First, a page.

The first year, it snowed. Big, wet flakes fell silently, covering Christmas day in white. The carols played over the speakers at Union Station as friends and family greeted each other with squeals and hugs. The interior of the station was warm, but Shannon didn’t want to take a chance on missing him. Carlton was very clear: the front of Union Station. So, she adjusted the scarf around her neck, wiped her nose, blinked the flakes from her eye-lashes and waited.
The next year, it was cold and gray. Christmas was not romantically white, just a dull battleship grey that painted the landscape, depressing the joyous season. Shannon had fallen while holiday shopping and twisted her ankle. Her sister had become angry when she began to dress to leave for the station.
“You’re a fool,” she sneered.
Perhaps, Shannon thought. But what is love without trust? Two years ago, as they said goodbye, Carlton had held her — they had kissed and he had wiped her tears away with his thumb and promised he would see her again Christmas morning, in front of Union Station. She loved and trusted him. Certainly, this year he was going to show up. This year he would take her in his arms and she would bury her face in his chest. She needed to be there. He needed to know that she trusted him. So, Shannon blocked out the voices telling her that she was wasting her time, that she should spend the morning with family, and slipped a tennis shoe on the foot with the swollen ankle, zipped up her parka and headed downtown to Union Station, wondering at the cost of true love.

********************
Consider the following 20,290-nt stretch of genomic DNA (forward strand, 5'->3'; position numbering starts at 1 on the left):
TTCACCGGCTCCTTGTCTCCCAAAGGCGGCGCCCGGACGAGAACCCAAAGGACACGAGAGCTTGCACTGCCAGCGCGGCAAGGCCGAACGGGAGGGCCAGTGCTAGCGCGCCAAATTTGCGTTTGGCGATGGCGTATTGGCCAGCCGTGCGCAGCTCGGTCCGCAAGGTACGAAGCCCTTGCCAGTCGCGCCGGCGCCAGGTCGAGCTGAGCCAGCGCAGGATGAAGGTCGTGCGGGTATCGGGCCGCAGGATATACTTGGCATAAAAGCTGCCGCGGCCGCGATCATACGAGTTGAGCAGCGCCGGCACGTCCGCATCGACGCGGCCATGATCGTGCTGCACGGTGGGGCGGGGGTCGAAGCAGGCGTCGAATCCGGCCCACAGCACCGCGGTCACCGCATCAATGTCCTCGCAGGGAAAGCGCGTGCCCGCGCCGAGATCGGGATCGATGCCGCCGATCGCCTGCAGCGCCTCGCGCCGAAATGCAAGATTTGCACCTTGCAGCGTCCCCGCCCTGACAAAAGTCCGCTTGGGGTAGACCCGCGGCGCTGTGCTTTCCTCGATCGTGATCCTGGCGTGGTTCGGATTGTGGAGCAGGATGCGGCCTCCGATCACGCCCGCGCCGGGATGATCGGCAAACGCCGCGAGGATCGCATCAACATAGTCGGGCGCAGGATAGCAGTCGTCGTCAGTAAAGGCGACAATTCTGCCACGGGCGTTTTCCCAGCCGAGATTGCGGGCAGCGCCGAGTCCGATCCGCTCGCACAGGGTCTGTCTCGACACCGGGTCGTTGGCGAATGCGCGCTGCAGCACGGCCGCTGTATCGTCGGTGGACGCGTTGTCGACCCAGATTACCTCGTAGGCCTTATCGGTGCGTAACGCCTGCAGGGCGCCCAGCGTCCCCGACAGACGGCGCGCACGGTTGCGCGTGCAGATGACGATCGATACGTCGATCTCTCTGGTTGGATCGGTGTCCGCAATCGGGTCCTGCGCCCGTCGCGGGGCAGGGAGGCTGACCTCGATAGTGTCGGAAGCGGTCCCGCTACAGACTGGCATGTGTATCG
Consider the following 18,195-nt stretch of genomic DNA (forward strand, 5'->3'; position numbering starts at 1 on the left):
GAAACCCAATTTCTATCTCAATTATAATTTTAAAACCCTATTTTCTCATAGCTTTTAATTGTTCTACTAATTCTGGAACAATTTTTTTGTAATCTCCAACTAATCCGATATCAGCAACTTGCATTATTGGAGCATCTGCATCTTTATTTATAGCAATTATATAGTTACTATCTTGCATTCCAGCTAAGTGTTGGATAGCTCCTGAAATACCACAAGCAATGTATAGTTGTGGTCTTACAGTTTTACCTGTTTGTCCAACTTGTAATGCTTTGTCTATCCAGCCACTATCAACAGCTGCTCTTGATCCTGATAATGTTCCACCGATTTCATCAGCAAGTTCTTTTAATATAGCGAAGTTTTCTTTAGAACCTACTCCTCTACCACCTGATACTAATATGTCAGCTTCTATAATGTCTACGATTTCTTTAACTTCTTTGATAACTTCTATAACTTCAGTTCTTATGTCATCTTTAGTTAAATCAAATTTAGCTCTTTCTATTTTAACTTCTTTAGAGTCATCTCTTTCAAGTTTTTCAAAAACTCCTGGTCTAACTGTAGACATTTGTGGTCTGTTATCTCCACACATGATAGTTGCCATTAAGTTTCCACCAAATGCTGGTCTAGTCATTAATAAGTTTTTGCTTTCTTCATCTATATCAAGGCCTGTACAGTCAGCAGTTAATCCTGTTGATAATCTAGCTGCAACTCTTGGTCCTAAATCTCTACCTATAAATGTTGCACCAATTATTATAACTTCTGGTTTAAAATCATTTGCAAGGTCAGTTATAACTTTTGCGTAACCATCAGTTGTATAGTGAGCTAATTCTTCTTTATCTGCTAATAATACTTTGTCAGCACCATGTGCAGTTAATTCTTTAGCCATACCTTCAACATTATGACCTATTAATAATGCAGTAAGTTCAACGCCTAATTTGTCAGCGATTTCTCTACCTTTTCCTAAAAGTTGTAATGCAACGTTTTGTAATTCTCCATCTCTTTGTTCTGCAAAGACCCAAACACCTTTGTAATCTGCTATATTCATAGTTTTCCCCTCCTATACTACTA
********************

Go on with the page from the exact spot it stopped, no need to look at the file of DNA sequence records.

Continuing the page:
As Shannon played with the fog from her breath, the snow began lightly falling — small, dry crystals that fell sporadically, covering the black asphalt with a fine, white powder. She looked west. Through the somber scene she saw the blue/grey Rocky Mountains covered with snow. She took comfort in the mountains. The Rockies were consistent. Wherever she was in the city, the mountains were always to the west, always standing strong, beautiful, masculine, guarding the City of Denver. She adjusted herself on her crutch and waited.
The third year, it snowed again. Christmas Eve, the snow fell in white sheets that covered the city. The sun came out Christmas morning and Denver was blanketed with 24 inches of beautiful, crystalline white. The blizzard kept most people indoors. During the long, slow drive to the train station, Shannon wondered what it might be like to be the last person on earth. The trains were delayed and the station virtually empty. But three years ago, Carlton had promised that he would meet her, so she thrust her gloved hands deep into her coat pockets, looked West toward the mountains and waited.